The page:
The bayou cries out in mourning, but the music will live on.
Jimmy C. Newman, the ‘C’ standing for “Cajun,” known as one of country music’s most passionate champions of the Cajun influence and nicknamed “The Alligator Man,” passed away on Saturday, June 21st due to Cancer. He was 86-years-old.
A Big Mamou, Louisiana native, Jimmy grew up on the cowboy sounds of Gene Autry, as well as Jimmie Rodgers, The Carter Family, and the Cajun music of the surrounding countryside. He was bilingual, and after finishing six years of schooling, dropped out to work on a farm before becoming part of the war workforce as a welder’s assistant where he met a man named J.D. Miller who got him into the music business. After first making it on The Louisiana Hayride, Newmann later became a fixture of The Grand Ole Opry for over 50 years, joining originally in 1956, a couple of years after landing his first big hit, “Cry, Cry Darling”. Newman was signed to Dot Records after being championed by Fred Rose, and had five Top 10 records in a row before landing his biggest hit in 1957, “A Fallen Star”, making it all the way to #2 on the charts, and crossing over to Billboard’s Hot 100.
Though Newman would have many more hits within the commercially-popular “Nashville Sound” of the time like “You’re Makin’ A Fool Out of Me”, “Grin And Bear It”, “A Lovely Work of Art’, “D.J. For A Day” which was the first hit written by Tom T. Hall, and arguably his last big hit, 1965’s “Artificial Rose”, starting in the early 60’s, Jimmy C. Newman started moving towards the Cajun sound that eventually would become the signature of his career, feeling like it was a more true expression of his roots. 1962’s “Alligator Man” wasn’t a huge hit at the time, but it would become Newman’s theme song, and a standard of his Opry sets later in life.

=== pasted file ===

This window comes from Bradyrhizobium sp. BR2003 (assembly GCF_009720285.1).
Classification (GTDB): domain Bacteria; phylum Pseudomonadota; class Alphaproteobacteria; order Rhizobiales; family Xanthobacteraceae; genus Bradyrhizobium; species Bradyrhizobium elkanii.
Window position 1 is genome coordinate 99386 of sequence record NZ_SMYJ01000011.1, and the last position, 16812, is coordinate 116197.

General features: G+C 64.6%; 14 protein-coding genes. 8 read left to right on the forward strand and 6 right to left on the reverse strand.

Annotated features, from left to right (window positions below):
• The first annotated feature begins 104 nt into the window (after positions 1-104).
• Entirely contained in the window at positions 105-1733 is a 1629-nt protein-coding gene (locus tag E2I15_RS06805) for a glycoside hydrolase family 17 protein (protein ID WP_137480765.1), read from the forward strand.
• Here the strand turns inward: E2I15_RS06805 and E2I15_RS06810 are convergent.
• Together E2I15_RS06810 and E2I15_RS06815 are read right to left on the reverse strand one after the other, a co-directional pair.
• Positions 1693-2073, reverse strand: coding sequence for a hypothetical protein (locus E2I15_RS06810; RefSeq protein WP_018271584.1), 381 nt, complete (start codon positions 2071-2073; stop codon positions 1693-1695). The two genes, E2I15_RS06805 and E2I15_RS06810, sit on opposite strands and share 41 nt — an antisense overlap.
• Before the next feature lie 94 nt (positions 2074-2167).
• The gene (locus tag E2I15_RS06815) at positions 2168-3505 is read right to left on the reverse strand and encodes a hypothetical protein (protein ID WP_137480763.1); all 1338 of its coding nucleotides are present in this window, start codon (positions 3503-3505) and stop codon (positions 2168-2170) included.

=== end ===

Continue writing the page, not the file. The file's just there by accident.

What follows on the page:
Forming his “Cajun Country” band in the early 60’s, Newman began to instill the fiddle and accordion sound into his music more and more, releasing songs like “Bayou Talk” and “Louisiana Saturday Night”. Though his commercial prominence waned, he became a favorite with Cajun country fans, and an influential voice for country music’s Cajun lineage through his regular appearances in the Opry rotation.
An inductee of the Cajun Hall of Fame, The Cajun Music Hall of Fame, and the Louisiana Music Hall of Fame, Jimmy C. Newman’s influence and contributions cannot be overstated. In 2006, he joined the very distinct club of performers who have marked 50 years at the Grand Ole Opry, and his 1991 album Alligator Man was nominated for a Grammy Award. His song “Cry, Cary Darling” went on to be covered by Bill Monroe, Ricky Skaggs, and Ronnie Milsap. He also was the man that gave up stage time as an invitation to Dolly Parton so she could make her Grand Ole Opry debut.
Jimmy C. Newman lived on a large ranch near Murfreesboro, TN, just south of Nashville, and was married to Mae Newman for over 60 years. He made his final appearance just less than two weeks ago on June 13th during the Friday Night Opry.
Jimmy C. Newman, “The Alligator Man”, is now sitting on the banks of the great bayou in the sky.